The common elements in religion
Let us now look on this from a different point of view. Let us suppose that there was such a thing as a fall (which, as I said, there is pretty good philosophical evidence for); and let us suppose that God, eternally knowing of the fall and the lack of control that it produces in all of Adam's race, chose, in his love, to redeem us.
First of all, I would think that it would contradict our freedom (which we still have, but cannot exercise as well as could be expected without the fall) that this redemption should occur whether we want it or not. That is, the only thing that would seem consistent with both the freedom and the fallenness of human beings would be that redemption is offered them, in such a way that every human being would somehow know that it was possible and could be his if he really wanted it, but that it was merely offered and not forced upon him, and could be rejected.
On the hypothesis, then, that redemption is a fact, we can predict that it is offered in such a way that it can be rejected; and that it is offered to everyone, in such a way that everyone would know that such a thing is a real possibility. To offer it only to a select few would seem to me to contradict the grounds for its being offered in the first place. That is, presumably the offer was made because, not being in complete control of ourselves, we can ruin our lives indeliberately, and even ruin our eternity only semi-deliberately. But this is true of every fallen human being, not just of a few; and so the reason why it would be given at all would predict that it be given to all.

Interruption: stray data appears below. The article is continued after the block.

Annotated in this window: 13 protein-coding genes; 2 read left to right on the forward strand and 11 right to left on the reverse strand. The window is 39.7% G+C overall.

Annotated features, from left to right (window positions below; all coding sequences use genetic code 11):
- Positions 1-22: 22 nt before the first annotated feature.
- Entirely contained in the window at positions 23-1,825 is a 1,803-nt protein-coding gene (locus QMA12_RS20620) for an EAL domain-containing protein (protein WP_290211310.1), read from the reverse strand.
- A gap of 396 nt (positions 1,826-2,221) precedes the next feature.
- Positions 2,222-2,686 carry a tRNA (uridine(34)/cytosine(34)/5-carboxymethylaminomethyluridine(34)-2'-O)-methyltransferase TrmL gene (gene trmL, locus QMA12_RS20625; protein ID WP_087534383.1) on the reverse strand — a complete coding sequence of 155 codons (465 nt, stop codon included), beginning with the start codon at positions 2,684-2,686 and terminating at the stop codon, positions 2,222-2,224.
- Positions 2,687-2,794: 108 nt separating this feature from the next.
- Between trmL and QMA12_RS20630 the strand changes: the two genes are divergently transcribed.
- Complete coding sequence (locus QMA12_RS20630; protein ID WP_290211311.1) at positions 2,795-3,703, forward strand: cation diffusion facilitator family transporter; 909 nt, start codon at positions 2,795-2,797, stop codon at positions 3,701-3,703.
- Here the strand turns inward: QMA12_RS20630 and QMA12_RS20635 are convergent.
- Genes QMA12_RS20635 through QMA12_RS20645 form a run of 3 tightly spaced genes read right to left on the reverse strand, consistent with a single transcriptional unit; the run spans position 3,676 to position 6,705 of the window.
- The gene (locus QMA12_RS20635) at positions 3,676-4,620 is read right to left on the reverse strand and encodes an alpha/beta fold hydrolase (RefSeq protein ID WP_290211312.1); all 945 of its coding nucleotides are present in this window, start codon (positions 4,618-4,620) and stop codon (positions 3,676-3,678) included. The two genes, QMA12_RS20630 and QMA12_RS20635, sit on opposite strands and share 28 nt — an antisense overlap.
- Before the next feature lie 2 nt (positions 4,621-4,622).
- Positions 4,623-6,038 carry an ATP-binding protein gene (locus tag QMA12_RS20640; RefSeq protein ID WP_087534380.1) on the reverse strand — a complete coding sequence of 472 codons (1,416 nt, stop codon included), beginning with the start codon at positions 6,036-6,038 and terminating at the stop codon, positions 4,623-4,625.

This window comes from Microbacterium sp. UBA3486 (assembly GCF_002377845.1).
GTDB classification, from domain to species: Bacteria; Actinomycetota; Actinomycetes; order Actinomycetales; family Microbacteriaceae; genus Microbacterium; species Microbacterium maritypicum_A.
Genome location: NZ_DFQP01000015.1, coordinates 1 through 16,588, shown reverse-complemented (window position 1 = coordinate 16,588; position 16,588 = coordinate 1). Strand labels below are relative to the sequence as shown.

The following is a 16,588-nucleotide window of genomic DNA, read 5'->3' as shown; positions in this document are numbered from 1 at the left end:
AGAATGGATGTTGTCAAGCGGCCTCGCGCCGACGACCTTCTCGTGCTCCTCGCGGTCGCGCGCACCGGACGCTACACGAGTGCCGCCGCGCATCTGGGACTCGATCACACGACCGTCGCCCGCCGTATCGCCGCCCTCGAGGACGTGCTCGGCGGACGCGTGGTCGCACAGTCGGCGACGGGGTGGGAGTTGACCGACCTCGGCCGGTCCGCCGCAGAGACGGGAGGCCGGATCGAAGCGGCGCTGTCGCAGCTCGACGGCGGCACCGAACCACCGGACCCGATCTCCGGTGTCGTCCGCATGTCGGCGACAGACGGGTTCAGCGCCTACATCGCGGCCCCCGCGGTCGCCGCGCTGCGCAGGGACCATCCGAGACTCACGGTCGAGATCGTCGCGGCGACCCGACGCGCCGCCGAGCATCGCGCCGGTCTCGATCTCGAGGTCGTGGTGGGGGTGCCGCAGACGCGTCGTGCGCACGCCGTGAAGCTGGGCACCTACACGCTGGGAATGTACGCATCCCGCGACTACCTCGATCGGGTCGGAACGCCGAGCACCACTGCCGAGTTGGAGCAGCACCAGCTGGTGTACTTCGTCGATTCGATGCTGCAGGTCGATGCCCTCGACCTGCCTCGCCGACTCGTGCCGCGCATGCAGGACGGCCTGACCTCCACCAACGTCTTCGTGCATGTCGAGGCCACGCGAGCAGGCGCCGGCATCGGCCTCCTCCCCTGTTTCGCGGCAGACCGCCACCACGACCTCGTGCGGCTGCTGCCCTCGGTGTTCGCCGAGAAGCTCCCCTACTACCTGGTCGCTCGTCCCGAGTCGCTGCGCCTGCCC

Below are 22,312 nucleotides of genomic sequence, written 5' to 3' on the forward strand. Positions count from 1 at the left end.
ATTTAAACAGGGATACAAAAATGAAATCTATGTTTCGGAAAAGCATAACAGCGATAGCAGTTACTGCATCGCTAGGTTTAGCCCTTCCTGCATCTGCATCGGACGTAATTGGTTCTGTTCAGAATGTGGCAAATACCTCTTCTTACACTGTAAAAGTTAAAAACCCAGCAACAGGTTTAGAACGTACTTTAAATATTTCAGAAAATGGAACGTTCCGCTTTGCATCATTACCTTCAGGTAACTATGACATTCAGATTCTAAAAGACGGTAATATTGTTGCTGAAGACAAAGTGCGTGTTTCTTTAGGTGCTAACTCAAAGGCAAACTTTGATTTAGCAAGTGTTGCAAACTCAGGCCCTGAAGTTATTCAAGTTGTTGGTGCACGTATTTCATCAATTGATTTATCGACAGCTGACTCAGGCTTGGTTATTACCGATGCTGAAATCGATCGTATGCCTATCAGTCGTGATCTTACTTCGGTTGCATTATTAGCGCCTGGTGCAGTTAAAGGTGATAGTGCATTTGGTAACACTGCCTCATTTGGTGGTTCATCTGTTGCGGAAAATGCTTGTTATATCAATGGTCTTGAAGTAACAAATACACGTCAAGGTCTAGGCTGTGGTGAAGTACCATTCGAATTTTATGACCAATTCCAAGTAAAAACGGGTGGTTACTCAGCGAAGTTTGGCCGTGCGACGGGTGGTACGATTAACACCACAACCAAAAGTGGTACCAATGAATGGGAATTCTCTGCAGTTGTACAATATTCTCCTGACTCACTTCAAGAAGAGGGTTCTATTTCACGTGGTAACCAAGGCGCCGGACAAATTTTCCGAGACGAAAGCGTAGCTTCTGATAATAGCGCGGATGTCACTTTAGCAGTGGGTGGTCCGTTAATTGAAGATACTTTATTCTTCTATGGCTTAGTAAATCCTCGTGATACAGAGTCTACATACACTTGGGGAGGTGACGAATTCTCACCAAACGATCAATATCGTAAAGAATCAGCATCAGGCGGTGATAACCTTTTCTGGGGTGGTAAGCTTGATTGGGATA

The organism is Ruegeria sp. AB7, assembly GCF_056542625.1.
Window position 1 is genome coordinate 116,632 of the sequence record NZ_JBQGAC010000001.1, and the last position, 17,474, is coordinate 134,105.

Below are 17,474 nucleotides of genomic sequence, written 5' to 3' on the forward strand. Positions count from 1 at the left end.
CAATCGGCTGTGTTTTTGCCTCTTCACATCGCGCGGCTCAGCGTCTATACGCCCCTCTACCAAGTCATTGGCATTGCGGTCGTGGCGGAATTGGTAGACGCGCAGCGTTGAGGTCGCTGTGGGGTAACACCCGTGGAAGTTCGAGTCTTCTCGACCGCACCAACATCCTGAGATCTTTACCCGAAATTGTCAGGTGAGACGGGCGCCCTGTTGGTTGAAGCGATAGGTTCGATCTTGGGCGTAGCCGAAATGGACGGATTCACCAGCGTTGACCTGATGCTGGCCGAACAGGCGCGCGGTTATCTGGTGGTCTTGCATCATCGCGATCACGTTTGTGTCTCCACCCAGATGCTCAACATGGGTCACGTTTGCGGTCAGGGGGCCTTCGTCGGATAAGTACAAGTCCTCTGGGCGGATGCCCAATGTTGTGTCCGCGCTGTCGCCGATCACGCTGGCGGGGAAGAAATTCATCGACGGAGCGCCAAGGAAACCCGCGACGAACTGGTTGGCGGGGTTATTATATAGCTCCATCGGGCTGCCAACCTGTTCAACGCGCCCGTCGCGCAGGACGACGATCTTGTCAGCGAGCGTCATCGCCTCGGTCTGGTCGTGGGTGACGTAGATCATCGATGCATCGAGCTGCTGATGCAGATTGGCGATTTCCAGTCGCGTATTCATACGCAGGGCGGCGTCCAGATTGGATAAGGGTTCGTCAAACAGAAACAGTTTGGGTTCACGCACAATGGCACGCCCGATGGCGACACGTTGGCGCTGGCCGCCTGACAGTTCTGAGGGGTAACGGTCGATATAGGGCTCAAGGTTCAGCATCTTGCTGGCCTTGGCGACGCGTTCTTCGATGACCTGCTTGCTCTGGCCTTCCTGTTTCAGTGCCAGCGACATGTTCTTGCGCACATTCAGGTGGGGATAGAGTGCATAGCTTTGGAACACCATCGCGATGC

Hence, everyone would have some sign that redemption is possible. And is it mere happenstance that the earth's axis is tilted with respect to the plane of its orbit, so that the sun shines now more directly on the northern half and now more directly on the southern? As I look out in the morning now in October, I see the sun rise later and later each day and set earlier and earlier; and I see at noon long shadows across the lawn as the sun sinks lower in the southern sky; and the lawn is peppered with yellow leaves from the trees which are becoming more and more naked and apparently dying. But I know that when all is dead and cold, and when the sun seems about to disappear altogether below the horizon (as in some places it actually does), the whole process will reverse itself, the sun will begin its climb from the winter solstice, the air will warm and freshen, the snowdrops and crocuses will bloom out of the still frozen ground, sometimes even though the snow, and the daffodils and tulips and the blessed green on the trees are not far behind. And the tulips will be more numerous than last year, and the trees larger and stronger for their temporary death. Redemption.
And is it an accident that the earth rotates as it revolves around the sun, so that darkness follows light, and I become tired and give up my conscious life every day, only to find the next morning that my physical self has been redeemed by its apparent non-existence, and the ravages of yesterday have not destroyed but added to my being of today--not to mention that my mental self has completely vanished an then been resurrected?
Now there is no particular reason why the earth's axis of rotation should be tilted and we should have seasons. In fact, precisely because of the enormous gravitational attraction of the sun, you would expect the axis to be at right angles to the plane of the orbit, since the rotation of the earth makes the equator bulge, and therefore gives the equator that much more mass to be attracted by the sun. Nor is there any reason why the earth should rotate on its axis. In fact, what you would expect would be that, like Mercury and our own moon, there would be one rotation for one revolution, so that the same side of the earth would always be facing the sun; and so on one side, as on Mercury, there would be perpetual day and on the other perpetual night, making the "day" and the "year" both meaningless terms in practice.